Mayank Yadav recharges India’s pace ambitions | Cricket

This isn’t a dream. This is reality smacking you in the face with 150 kph rippers. The measured, bounding run-up gives away nothing till Mayank Yadav has the batter in a tangle with his pace but more notably, his line. Nothing strays towards the leg, like Umran Malik’s used to. And this comparison is necessary for separating him from the herd of tearaway fast bowlers: pace, yes, but well-directed. To that effect, how can India not be excited by Yadav?

Lucknow Super Giants's Mayank Yadav appeals unsuccessfully during the Indian Premier League (IPL) 2024 T20 cricket match between Royal Challengers Bengaluru and Lucknow Super Giants(PTI)
Lucknow Super Giants’s Mayank Yadav appeals unsuccessfully during the Indian Premier League (IPL) 2024 T20 cricket match between Royal Challengers Bengaluru and Lucknow Super Giants(PTI)

Starting off in the 140s alone is remarkable, but to sustain it while occasionally hitting the 150s tells you Yadav is a shooter off the deck who can give a freakish head start in any format. Tests may be too far-fetched a dream right now, but definitely not the T20 World Cup. And Yadav too can’t be blamed for dreaming on similar lines. “My aim is to do well for the country for as many years as I can. This is just the start, and my focus is on the main goal,” he said, after bagging his second successive Player-of-the-Match award.

Hindustan Times – your fastest source for breaking news! Read now.

The pitch, the opponents, the conditions all differ from one game to the next. But the blinding pace Yadav so effortlessly produces can take all that out of the equation. Which at 21, seems natural but only Yadav and the Lucknow Super Giants (LSG) support staff knows how an entire season was spent working on the sidelines. There is no denying the maturity though. “He’s quietly, patiently waited for two seasons in the dug-out, missed out last year because of injury, unfortunately,” said LSG captain KL Rahul after Tuesday’s 28-run win. “He understands that bowling 155 kph is not easy and at a young age, he’s had a few injuries. He’s really professional in looking after his body, it’s really good to see and has a great temperament.”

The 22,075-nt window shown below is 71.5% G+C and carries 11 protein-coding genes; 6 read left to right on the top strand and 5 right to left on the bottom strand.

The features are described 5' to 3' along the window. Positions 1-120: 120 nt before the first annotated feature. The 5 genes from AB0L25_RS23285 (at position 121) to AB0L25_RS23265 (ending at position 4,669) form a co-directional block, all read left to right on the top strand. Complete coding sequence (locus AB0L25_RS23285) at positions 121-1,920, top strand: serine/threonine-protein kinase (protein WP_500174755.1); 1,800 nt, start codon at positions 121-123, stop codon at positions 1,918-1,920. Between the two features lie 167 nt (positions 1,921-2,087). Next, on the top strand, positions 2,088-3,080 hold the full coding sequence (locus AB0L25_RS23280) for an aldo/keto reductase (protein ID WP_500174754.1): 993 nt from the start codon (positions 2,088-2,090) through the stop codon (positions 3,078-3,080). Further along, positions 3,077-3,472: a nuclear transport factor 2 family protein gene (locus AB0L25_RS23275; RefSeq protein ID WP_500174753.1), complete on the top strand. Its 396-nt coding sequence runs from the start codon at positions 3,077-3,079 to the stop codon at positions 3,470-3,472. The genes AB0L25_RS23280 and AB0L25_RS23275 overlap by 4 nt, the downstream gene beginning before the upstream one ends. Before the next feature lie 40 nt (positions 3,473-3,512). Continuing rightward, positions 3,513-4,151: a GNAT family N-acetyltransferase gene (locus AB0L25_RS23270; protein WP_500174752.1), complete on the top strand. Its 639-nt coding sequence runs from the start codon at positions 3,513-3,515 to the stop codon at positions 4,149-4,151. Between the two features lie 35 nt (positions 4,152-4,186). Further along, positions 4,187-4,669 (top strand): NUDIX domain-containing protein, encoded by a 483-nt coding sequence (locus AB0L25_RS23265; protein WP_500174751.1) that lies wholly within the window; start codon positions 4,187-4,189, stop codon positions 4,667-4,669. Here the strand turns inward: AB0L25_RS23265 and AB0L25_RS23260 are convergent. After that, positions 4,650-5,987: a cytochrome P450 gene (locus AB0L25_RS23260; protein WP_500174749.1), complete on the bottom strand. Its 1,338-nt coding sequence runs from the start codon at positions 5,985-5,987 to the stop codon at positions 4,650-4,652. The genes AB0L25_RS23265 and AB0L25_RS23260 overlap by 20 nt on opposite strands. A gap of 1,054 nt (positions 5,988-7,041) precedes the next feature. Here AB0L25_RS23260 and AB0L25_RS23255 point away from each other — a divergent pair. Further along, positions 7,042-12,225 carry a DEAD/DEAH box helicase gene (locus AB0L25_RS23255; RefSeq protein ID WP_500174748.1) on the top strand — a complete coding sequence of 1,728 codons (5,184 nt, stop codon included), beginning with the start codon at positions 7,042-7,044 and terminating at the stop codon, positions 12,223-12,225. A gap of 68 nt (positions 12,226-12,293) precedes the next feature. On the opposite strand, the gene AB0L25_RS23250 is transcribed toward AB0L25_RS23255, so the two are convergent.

Any time soon cautionary tales could be chorused in about what happens to most next big things once the hype dies. But this is also one hell of a first impression. Three wickets per match is a good habit to rear, but doing it for 14 runs in Bengaluru, nearly half of what he conceded in Lucknow, is downright special. Twelve balls of his quota of 24 were dots, excluding the three dismissals. And the best part of it was that Yadav didn’t have to beat the batter’s edge every time; pushing him to the backfoot and drawing a defensive nudge or a tentative prod was good enough to send the required rate rocketing. Pulling that off in Lucknow, where the boundaries are bigger, is one thing. But repeating it at a smaller venue like the Chinnaswamy, where even mishits fly to the second tier, means it can’t be a fluke.

It highlights the distinction between run-of-the-mill fast bowling and pace that can hurt. And also how once in a while, one must put forth the simplest measure to cope with T20 batting. In a landscape increasingly dominated by conversations on change of pace and slower bouncers, how about hurrying batters into false shots? Like the 151kph delivery that got Glenn Maxwell rushing into a pull shot and ultimately a simple catch at mid-on. More incorrect was Rajat Patidar’s shot selection, trying to pull a snorter wide of the off-stump that would have been easier to direct towards the third. Both ultimately were beaten by pace, but in two distinct ways.

Apart from being mistimed, those dismissals also underlined how Royal Challengers Bengaluru (RCB) erred in not trying to read Yadav better. “It takes batters a few times just to get used to someone’s action, just to see how the ball is coming out of the hand,” said RCB captain Faf du Plessis after the defeat. “So (it’s) really impressive to see his pace. But more impressive for me tonight was his ability to control length and bowl with some really good discipline. That’s more impressing–pace combined with accuracy.”

Cameron Green has first-hand experience of that. Gold chain bobbing around his neck, Yadav had steamed in to beat Green twice—clocking 156.8kph and 155.6kph respectively. Next ball—hurled at 151.3 kph—was tried to heave over midwicket but Green didn’t quite middle it for an unconvincing boundary. In response, Yadav just pitched it short of good length, enough to induce Green into playing the wrong line, the ball hitting the top of his off-stump and taking off over wicketkeeper Quinton de Kock’s head towards the boundary. 146.2 kph. Slower than Yadav was before but surely quicker in real time, a difference that only Green can now tell.



Read More

Source link

Leave a Reply

Your email address will not be published. Required fields are marked *